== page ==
I'm confused as to why you feel there is only 7" of cantilever, 24" of the channel will be bolted to the walkway with 24" overhanging. If I were to through bolt, which I concur would be a superior attachment, I probably could not drill any closer than 3" to 4" from the wall. So wouldn't the cantilever be at least 20" from this attachment point (I checked my math on that one).
     
  6. Jul 25, 2010 #5
    The 7 inches is under the part of AC unit that is on the walkway.
    If you extend the supports beyond that, will they not form a serious trip hazard on the open part of the walkway?
    The cantilever is the 24" (?48") part that sticks out.

    Yes the materials problems can be overcome, just make sure your contractor knows how!
     
  7. Jul 25, 2010 #6
    Studiot,

    The original point of my question concerns the size of the channel needed to support the proposed load under the stated conditions. Is 4" x 1" x 1/4" channel adequate?
    Your concerns about the trip hazard poised are noted. The walkway is only used infrequently for lowering awnings, washing windows or other maintenance issues and there is a safety railing.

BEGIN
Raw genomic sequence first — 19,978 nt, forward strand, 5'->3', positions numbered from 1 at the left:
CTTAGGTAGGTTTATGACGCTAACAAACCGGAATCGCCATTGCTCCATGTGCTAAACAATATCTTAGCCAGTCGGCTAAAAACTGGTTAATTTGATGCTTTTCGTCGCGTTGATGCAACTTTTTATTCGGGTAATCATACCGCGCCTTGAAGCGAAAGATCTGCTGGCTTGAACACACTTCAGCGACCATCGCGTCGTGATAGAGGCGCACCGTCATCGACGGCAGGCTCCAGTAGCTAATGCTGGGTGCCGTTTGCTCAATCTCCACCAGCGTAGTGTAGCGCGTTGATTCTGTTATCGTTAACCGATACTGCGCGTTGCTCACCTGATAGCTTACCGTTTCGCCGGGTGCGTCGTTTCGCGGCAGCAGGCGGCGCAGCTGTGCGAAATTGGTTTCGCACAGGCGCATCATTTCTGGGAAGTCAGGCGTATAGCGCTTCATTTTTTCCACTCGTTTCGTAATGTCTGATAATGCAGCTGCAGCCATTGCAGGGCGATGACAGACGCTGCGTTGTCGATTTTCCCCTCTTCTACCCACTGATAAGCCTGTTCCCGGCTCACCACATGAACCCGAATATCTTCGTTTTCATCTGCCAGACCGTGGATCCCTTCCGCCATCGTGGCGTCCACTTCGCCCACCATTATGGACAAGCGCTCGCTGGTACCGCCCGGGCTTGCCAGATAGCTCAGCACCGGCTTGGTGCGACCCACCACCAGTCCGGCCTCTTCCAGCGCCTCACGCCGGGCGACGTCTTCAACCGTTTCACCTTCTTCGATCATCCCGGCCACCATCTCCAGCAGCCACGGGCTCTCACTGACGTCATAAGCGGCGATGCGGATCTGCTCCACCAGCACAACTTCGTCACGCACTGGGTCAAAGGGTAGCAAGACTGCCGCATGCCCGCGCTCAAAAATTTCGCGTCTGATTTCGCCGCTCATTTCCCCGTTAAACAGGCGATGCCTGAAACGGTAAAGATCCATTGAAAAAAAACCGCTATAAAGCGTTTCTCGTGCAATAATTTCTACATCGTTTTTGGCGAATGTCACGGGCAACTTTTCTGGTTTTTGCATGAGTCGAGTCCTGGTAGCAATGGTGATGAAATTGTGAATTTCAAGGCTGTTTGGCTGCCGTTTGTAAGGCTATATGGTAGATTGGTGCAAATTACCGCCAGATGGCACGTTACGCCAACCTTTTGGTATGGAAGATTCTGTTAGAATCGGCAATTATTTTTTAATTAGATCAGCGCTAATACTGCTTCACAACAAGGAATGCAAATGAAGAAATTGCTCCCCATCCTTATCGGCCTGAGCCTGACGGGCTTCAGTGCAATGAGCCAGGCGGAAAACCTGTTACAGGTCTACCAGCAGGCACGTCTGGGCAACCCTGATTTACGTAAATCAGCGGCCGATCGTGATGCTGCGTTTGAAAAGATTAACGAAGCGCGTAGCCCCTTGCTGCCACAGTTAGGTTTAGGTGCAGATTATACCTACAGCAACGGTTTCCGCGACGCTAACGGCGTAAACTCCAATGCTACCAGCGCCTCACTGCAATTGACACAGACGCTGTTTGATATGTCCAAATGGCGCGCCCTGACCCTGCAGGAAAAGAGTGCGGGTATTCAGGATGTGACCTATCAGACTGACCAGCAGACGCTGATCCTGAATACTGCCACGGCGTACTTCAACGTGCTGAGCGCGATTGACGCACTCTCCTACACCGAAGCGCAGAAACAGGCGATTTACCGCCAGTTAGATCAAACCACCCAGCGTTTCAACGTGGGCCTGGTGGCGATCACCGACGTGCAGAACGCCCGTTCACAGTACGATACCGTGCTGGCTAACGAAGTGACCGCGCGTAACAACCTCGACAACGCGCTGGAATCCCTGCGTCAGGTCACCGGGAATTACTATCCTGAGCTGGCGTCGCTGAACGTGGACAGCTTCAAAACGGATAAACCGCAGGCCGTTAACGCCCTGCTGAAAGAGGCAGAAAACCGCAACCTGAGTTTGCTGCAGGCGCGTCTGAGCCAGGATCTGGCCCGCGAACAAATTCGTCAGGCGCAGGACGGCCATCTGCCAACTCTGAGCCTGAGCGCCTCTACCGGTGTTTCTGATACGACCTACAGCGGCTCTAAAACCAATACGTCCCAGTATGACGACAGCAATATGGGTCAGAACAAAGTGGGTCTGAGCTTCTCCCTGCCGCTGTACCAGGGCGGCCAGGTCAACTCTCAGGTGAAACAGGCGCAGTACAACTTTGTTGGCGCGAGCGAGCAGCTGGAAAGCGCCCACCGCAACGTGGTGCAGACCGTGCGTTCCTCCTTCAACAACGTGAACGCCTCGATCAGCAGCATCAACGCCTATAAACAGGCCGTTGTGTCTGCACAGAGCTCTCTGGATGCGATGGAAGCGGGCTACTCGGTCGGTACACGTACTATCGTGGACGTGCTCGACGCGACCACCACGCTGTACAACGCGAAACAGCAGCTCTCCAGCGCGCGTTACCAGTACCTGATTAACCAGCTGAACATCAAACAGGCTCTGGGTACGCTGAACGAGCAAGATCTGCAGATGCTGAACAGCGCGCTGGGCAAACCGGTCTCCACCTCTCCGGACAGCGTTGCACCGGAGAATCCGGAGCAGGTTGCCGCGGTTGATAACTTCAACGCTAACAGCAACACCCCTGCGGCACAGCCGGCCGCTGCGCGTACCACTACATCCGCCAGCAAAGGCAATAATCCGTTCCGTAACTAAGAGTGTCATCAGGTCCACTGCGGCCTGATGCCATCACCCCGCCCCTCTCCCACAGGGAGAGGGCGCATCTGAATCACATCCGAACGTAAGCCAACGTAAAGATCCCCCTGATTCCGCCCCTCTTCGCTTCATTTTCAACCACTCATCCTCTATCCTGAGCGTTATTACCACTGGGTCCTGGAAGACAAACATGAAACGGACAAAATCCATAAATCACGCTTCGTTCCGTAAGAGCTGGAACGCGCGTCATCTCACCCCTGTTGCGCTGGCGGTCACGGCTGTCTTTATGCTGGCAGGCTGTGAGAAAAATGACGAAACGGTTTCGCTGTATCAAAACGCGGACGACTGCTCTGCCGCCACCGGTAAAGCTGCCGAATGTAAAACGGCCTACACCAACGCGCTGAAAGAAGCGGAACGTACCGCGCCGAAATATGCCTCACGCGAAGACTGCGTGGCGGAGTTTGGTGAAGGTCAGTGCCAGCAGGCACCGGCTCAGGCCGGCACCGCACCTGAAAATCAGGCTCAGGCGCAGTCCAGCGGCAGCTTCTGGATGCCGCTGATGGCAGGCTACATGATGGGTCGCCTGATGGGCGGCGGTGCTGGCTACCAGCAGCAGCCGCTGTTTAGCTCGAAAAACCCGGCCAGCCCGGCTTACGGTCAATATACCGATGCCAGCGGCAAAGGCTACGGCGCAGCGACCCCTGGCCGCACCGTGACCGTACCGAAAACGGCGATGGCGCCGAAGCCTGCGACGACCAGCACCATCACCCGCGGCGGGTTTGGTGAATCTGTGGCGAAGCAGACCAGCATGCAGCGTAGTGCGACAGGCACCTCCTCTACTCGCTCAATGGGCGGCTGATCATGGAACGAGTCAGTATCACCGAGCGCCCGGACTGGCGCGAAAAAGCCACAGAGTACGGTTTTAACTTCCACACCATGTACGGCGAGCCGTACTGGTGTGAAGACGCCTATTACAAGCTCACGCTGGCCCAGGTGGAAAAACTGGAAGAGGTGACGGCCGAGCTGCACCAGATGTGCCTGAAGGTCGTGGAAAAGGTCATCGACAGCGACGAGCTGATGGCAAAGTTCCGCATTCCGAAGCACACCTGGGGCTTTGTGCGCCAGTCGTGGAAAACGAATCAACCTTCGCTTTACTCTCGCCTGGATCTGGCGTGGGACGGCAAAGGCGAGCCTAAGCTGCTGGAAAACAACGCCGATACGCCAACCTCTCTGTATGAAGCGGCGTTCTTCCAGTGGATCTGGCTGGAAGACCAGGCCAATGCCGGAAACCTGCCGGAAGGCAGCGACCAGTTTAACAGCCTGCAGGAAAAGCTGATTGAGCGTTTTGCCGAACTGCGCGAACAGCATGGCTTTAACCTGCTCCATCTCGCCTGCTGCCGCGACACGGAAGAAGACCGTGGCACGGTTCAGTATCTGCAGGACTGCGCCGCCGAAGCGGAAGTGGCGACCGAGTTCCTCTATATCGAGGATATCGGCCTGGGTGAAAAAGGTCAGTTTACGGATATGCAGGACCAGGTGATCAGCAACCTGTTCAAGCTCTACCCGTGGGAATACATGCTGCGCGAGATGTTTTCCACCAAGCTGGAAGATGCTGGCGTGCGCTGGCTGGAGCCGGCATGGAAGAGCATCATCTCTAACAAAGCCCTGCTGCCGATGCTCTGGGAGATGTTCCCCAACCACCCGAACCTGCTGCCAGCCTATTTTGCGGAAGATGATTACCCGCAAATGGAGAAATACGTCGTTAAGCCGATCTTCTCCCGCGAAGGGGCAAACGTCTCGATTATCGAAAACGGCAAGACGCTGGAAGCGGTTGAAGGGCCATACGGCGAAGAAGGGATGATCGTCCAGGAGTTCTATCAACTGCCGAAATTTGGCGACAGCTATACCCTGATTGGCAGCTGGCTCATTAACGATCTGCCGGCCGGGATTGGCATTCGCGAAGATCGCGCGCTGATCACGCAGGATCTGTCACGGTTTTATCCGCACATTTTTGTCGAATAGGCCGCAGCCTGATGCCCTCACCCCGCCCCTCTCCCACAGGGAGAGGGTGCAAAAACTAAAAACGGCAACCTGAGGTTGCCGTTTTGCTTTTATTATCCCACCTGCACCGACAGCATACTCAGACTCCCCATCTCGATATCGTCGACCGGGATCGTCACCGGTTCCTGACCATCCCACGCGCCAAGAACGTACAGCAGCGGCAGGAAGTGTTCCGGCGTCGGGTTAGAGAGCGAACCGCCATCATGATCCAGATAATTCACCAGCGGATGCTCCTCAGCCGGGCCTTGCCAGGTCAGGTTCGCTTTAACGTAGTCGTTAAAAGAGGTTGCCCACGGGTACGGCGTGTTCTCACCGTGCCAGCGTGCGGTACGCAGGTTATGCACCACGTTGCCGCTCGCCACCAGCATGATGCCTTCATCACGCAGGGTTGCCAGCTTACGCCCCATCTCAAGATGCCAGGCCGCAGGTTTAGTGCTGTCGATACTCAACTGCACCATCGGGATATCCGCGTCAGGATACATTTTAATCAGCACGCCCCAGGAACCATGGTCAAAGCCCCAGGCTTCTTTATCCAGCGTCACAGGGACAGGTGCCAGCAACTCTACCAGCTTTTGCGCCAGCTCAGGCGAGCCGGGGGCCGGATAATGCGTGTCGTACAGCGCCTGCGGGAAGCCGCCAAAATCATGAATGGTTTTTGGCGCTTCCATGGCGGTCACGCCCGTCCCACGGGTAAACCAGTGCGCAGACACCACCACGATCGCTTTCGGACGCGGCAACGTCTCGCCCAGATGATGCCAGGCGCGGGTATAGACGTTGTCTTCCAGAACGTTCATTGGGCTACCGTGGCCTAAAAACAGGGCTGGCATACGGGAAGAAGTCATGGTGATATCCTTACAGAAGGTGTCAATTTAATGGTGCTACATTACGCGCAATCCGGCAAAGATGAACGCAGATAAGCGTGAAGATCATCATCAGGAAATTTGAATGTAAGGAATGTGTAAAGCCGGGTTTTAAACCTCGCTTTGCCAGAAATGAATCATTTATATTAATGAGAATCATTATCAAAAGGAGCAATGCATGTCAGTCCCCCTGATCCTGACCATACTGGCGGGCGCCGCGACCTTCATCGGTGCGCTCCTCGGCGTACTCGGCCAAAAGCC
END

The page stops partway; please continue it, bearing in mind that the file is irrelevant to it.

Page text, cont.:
8. Jul 26, 2010 #7

    nvn

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    hipfisher: I think we did not know why you said, in post 1, the cantilever extends out from the walkway 1219.2 mm, which is twice as far as the air conditioning unit extends out. Nonetheless, we now see from post 4, your cantilevers extend out from the walkway 609.6 mm.

    By the way, you did not state the channel cross section orientation. There are two ways to orient the channel cross section: Does your channel web lie in a vertical plane, or a horizontal plane?
     
    Last edited: Jul 26, 2010
  9. Jul 26, 2010 #8
    You only talk about a single channel.

    I can't imagine you only using one and balancing the unit on it as it would be very unstable and soon blow off in the wind.

    So I am going to assume 2 channels.

    In order to make a practical job I would not go for 4 x 1 channel I would go for 4 x 2.
    I am saying this because I assume that they will be bolted to the underside of the AC unit offsite. Presumably you will mount the channel with the 4" dimension vertical and the 2" flanges horizontal - by far its strongest orientation (by a factor of about 8 to 1 over the other way). This will allow easy access to the bottom flange to bolt to the deck.

    These practical reasons are why I suggest 2 off 4 x 2 channels. With a 4 x 1 any misalignment becomes critical.

    As regards to strength there is no problem there - the max stress will be under 500 psi giving a good safety margin with any form of aluminium alloy. I estimate the deflection as about 0.025" with two channels.
     
  10. Jul 26, 2010 #9

    nvn

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    There are two cantilevers. This is stated in post 1.
     
  11. Jul 26, 2010 #10
    Looking again I see it. Thanks